Beyond a value proposition: Measuring employees’ perceived value of tuition assistance programs
Educational or tuition assistance programs are a common employer-provided benefit. Research supports that tuition assistance programs may reduce voluntary turnover of participating employees and improve multiple components of job performance (Benson, Finegold, & Mohrman, 2004; Ng & Feldman, 2009). Given research findings, organizations should strive to increase participation in tuition assistance programs.
One way to improve participation rates is to create a strong value proposition to increase the likelihood that employees will experience a high level of perceived value of the program
Although tuition assistance programs are a widespread and cost-intensive benefit, program effectiveness often goes unmeasured (Bersin & Associates Research, 2009). Common myths persist about the ineffectiveness of tuition assistance programs (Echols, 2005).
Understanding perceived value of a tuition benefit program can help organizations communicate the value and maximize the advantages of employee participation.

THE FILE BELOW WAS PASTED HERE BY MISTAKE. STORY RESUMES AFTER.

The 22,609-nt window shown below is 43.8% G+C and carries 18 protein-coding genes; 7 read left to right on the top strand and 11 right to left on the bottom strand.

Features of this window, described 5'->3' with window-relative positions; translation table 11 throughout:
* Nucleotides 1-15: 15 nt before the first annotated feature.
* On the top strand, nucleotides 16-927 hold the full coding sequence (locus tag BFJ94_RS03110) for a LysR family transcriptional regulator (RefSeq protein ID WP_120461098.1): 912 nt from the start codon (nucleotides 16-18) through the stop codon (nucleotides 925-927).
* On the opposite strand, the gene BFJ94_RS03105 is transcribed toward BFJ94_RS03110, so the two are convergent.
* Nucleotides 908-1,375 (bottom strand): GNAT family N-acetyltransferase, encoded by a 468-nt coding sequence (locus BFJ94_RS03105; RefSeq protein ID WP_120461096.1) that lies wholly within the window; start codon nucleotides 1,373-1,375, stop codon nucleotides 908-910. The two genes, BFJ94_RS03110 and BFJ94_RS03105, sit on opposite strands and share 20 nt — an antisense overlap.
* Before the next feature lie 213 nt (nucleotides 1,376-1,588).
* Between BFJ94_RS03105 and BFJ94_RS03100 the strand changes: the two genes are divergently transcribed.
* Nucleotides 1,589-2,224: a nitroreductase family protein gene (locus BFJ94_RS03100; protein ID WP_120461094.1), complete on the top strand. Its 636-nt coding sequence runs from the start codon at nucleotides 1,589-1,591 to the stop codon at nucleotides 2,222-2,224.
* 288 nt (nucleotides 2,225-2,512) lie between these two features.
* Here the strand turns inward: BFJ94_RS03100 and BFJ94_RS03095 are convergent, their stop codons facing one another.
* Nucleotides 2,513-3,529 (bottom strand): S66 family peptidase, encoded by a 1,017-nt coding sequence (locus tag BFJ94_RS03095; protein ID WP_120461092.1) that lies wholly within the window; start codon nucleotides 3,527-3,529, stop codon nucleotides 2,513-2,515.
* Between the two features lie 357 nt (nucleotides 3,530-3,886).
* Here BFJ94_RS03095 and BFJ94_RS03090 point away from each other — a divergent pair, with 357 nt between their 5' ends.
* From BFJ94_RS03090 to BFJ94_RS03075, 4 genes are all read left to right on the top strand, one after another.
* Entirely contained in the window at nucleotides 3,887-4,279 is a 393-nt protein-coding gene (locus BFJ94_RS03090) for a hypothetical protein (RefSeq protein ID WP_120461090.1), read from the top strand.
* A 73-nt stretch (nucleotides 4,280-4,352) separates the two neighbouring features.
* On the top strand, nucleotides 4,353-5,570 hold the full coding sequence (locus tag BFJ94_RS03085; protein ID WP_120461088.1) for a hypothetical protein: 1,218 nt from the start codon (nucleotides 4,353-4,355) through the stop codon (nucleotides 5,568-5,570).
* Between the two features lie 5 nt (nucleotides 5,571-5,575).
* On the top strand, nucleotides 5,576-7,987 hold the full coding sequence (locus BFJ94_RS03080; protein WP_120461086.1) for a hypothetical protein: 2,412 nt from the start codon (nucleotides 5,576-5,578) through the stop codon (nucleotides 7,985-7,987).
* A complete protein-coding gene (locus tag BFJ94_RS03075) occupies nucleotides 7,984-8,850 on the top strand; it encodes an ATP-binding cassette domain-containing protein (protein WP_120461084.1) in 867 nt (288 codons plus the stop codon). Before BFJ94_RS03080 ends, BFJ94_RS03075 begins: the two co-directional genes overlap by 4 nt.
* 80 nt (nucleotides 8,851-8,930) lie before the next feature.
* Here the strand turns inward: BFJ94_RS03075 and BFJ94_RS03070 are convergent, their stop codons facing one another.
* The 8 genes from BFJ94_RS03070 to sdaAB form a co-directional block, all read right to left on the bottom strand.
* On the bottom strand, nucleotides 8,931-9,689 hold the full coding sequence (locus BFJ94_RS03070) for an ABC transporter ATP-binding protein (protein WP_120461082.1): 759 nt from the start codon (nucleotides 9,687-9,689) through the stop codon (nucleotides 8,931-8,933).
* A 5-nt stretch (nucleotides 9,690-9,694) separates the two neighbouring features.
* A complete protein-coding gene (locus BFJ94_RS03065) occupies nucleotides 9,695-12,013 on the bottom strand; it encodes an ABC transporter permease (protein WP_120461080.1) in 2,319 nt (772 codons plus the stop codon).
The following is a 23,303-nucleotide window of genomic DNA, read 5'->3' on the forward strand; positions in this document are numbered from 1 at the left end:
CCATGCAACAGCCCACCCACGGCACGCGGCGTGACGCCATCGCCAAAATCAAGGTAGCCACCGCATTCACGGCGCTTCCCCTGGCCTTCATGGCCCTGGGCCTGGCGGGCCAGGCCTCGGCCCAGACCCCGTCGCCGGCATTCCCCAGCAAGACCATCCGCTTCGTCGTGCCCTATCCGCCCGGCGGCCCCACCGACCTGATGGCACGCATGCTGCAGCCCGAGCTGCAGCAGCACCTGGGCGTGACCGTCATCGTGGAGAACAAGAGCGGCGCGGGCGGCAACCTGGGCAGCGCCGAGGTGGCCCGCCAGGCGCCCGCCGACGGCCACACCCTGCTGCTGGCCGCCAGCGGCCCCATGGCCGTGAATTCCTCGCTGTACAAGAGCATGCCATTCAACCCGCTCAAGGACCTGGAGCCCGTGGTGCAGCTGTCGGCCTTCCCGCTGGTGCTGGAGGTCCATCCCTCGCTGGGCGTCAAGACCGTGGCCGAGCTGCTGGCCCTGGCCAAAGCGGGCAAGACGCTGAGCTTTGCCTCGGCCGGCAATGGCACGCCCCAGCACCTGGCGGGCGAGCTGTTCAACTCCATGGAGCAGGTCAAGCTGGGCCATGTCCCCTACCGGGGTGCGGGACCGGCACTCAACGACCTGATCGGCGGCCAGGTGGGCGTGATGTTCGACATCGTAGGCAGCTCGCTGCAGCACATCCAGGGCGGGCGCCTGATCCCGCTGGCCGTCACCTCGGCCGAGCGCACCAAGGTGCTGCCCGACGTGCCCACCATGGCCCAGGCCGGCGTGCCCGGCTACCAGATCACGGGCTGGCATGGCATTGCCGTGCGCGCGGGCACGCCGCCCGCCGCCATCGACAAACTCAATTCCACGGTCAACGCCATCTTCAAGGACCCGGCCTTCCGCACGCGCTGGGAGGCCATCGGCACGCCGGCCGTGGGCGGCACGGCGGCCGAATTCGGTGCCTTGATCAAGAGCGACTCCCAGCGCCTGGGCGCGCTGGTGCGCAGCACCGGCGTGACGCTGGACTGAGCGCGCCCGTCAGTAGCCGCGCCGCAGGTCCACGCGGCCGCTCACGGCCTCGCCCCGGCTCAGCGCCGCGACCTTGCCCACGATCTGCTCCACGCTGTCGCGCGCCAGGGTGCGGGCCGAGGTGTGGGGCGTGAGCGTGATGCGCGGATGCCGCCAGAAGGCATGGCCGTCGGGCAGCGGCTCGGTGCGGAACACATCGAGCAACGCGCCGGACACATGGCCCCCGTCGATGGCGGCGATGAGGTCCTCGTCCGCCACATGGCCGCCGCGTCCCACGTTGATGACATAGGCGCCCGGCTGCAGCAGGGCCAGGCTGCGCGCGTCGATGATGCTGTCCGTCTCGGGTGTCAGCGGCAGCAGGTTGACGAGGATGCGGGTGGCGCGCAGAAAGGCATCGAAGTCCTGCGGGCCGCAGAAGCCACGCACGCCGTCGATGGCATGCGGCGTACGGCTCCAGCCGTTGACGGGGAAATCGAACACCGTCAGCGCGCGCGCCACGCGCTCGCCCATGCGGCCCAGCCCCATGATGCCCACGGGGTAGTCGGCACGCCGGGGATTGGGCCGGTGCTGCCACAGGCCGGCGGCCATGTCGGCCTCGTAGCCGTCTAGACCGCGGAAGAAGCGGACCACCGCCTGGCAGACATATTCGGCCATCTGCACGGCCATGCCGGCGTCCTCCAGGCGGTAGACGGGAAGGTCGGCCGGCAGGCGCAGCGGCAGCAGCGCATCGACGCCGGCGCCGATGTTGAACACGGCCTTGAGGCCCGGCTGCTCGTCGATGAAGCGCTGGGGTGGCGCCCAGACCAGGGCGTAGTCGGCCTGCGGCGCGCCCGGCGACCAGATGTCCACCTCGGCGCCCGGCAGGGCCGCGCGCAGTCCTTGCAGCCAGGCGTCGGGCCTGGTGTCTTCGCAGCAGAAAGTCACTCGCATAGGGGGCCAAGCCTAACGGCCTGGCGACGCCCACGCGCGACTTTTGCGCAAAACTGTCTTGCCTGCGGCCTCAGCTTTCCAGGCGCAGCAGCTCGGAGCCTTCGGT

Measuring employees’ perceived value of tuition benefit programs can help organizations make necessary adjustments to improve program effectiveness and ROI.
Having a well-designed instrument to measure perceived value is critical for organizations that offer or are considering offering tuition benefit programs. Although measuring perceived value is critical, little consensus exists on how to measure it.
In 2010, researchers at a large organization developed a survey specifically designed to measure the perceived value of employee participation in a tuition benefit program (Miller, Ritter-Williams, & Rouse, 2010). Although organizations can use the results from the perceived value instrument developed by Miller et al. (2010) to determine the extent to which employees perceive value from participating in a tuition benefit program, findings from the literature support the need to continue development to increase the utility of the instrument.
A full understanding of perceived value requires consideration of both the perceived value of the tuition benefit program itself and the perceived value of the education received through the program.
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